Faker reports Qingtian for intentional feeding violation
Top Esports Tencent League of Legends Pro League (LPL) substitute top laner Yu “Qingtian” Zi-Han has been fined one month’s salary for intentional feeding in solo queue games on the Korean ranked ladder. The organization fined Qingtian after he was called out by Lee “Faker” Sanghyeok.
Faker discovered Qingtian’s toxic behavior when he was live-streaming one of his games on Twitch. During the stream, his team’s top laner refused to communicate with his teammates. He also intentionally fed himself to the opponent’s top laner and spammed surrender votes, despite his team continuously managing to come back and win the game. The top laner finished the game with a 0-16 kill/death ratio.
After the game finished, Faker reported the top laner for the intentional feeding. He then came to realize that the player was none other than Qingtian, a professional player who is also a substitute top laner in the LPL for Top Esports. He was playing on the Korean super server from China.
Faker claimed that the issue of Chinese players intentionally playing poorly in Korean solo queue games had been a persistent issue since 2015, which Riot Games have not been able to tackle. He said he did not understand why Chinese pro players were still allowed on the Korean super server.
Qingtian has responded to the news. He posted an apology on his Weibo account after the clip of him intentionally playing poorly in the Korean super server went viral. In the official apology, he said he would “accept all penalties dealt by the team and the league”. He also said that he would all his games “with integrity”.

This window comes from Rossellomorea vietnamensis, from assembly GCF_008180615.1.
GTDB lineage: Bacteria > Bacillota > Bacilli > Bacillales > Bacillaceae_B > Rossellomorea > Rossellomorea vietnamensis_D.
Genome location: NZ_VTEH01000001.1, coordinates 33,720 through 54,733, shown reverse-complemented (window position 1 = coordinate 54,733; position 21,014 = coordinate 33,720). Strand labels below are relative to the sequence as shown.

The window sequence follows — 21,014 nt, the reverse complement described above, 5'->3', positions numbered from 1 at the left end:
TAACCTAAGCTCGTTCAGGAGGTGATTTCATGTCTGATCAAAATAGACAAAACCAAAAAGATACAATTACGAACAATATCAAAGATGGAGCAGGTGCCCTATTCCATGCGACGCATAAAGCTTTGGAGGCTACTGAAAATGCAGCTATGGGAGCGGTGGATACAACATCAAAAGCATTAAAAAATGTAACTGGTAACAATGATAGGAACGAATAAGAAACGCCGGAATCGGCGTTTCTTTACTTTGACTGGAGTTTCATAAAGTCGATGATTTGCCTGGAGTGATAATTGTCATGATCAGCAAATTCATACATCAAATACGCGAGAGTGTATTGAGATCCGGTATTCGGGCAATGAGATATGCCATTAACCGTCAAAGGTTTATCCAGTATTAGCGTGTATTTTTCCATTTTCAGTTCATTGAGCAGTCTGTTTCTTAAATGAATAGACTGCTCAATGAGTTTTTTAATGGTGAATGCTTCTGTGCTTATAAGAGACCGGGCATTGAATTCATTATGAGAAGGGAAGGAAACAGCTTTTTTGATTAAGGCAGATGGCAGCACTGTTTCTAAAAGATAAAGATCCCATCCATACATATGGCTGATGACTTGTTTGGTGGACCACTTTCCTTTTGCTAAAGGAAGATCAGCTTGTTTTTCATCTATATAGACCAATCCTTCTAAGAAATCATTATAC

In response to the toxic behavior from their substitute player, Top Esports said they would punish Qingtian with a month worth of salary deduction, in accordance with the official punishment rules of the LPL.
Riot Korea has also responded to Faker’s implied plea to ban Chinese players from the Korean super server, saying that it was “difficult to consider this matter solely from the perspective of the Korean region”.
According to the official statement, the Korean super server accounts are offered to pro players from all regions who wish to play in the server’s solo queue.
Deal with T1
Previously in mid-February, Faker signed a three-year deal with T1 that saw him becoming part-owner of T1 Entertainment & Sports. After he retires, Faker will take up the helm at the company, according to ESPN.
“I am excited to continue playing for T1 and am thankful for all the fans around the world who have supported me all these years,” Faker said to ESPN.
“I am honored to become a part-owner of T1 and look forward to working with the leadership team beyond my playing career. I love this team and am proud to help mold the future of this organization.”
Faker, so far in his seven-year professional career, has won three World Championships and multiple Most Valuable Player awards as well as many other tournaments.